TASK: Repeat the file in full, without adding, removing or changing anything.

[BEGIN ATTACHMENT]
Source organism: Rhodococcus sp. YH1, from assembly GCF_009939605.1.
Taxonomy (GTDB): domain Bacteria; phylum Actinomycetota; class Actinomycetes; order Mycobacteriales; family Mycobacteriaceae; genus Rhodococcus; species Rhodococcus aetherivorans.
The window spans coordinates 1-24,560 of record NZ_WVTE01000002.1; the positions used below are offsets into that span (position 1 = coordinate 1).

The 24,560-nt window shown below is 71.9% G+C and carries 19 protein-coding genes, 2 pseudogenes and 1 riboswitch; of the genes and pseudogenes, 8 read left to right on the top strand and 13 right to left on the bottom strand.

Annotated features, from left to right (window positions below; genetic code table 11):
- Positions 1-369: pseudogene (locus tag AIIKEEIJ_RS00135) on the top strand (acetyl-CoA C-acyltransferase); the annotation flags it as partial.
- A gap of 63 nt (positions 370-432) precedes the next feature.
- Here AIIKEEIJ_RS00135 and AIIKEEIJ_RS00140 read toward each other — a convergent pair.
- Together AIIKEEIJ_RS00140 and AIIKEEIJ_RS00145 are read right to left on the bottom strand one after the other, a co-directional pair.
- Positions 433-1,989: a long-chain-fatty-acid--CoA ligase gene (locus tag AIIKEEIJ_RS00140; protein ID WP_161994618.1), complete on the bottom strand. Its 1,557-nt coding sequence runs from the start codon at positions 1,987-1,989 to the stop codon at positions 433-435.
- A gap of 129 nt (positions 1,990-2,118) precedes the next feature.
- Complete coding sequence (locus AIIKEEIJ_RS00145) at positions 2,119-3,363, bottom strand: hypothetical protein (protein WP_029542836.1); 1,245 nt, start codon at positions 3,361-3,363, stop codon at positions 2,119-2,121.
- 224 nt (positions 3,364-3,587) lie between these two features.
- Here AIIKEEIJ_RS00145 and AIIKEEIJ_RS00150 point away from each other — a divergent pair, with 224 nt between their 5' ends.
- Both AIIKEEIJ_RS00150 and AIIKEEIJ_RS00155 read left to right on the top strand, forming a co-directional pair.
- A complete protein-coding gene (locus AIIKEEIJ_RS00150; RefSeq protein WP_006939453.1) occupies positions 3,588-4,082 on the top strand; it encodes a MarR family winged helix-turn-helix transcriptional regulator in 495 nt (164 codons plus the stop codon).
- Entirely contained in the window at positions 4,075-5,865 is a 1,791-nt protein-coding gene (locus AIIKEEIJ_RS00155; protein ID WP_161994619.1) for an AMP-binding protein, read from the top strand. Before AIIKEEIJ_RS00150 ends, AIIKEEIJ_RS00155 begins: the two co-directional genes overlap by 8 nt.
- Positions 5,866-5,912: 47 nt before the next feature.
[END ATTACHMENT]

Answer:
Source organism: Rhodococcus sp. YH1, from assembly GCF_009939605.1.
Taxonomy (GTDB): domain Bacteria; phylum Actinomycetota; class Actinomycetes; order Mycobacteriales; family Mycobacteriaceae; genus Rhodococcus; species Rhodococcus aetherivorans.
The window spans coordinates 1-24,560 of record NZ_WVTE01000002.1; the positions used below are offsets into that span (position 1 = coordinate 1).

The 24,560-nt window shown below is 71.9% G+C and carries 19 protein-coding genes, 2 pseudogenes and 1 riboswitch; of the genes and pseudogenes, 8 read left to right on the top strand and 13 right to left on the bottom strand.

Annotated features, from left to right (window positions below; genetic code table 11):
- Positions 1-369: pseudogene (locus tag AIIKEEIJ_RS00135) on the top strand (acetyl-CoA C-acyltransferase); the annotation flags it as partial.
- A gap of 63 nt (positions 370-432) precedes the next feature.
- Here AIIKEEIJ_RS00135 and AIIKEEIJ_RS00140 read toward each other — a convergent pair.
- Together AIIKEEIJ_RS00140 and AIIKEEIJ_RS00145 are read right to left on the bottom strand one after the other, a co-directional pair.
- Positions 433-1,989: a long-chain-fatty-acid--CoA ligase gene (locus tag AIIKEEIJ_RS00140; protein ID WP_161994618.1), complete on the bottom strand. Its 1,557-nt coding sequence runs from the start codon at positions 1,987-1,989 to the stop codon at positions 433-435.
- A gap of 129 nt (positions 1,990-2,118) precedes the next feature.
- Complete coding sequence (locus AIIKEEIJ_RS00145) at positions 2,119-3,363, bottom strand: hypothetical protein (protein WP_029542836.1); 1,245 nt, start codon at positions 3,361-3,363, stop codon at positions 2,119-2,121.
- 224 nt (positions 3,364-3,587) lie between these two features.
- Here AIIKEEIJ_RS00145 and AIIKEEIJ_RS00150 point away from each other — a divergent pair, with 224 nt between their 5' ends.
- Both AIIKEEIJ_RS00150 and AIIKEEIJ_RS00155 read left to right on the top strand, forming a co-directional pair.
- A complete protein-coding gene (locus AIIKEEIJ_RS00150; RefSeq protein WP_006939453.1) occupies positions 3,588-4,082 on the top strand; it encodes a MarR family winged helix-turn-helix transcriptional regulator in 495 nt (164 codons plus the stop codon).
- Entirely contained in the window at positions 4,075-5,865 is a 1,791-nt protein-coding gene (locus AIIKEEIJ_RS00155; protein ID WP_161994619.1) for an AMP-binding protein, read from the top strand. Before AIIKEEIJ_RS00150 ends, AIIKEEIJ_RS00155 begins: the two co-directional genes overlap by 8 nt.
- Positions 5,866-5,912: 47 nt before the next feature.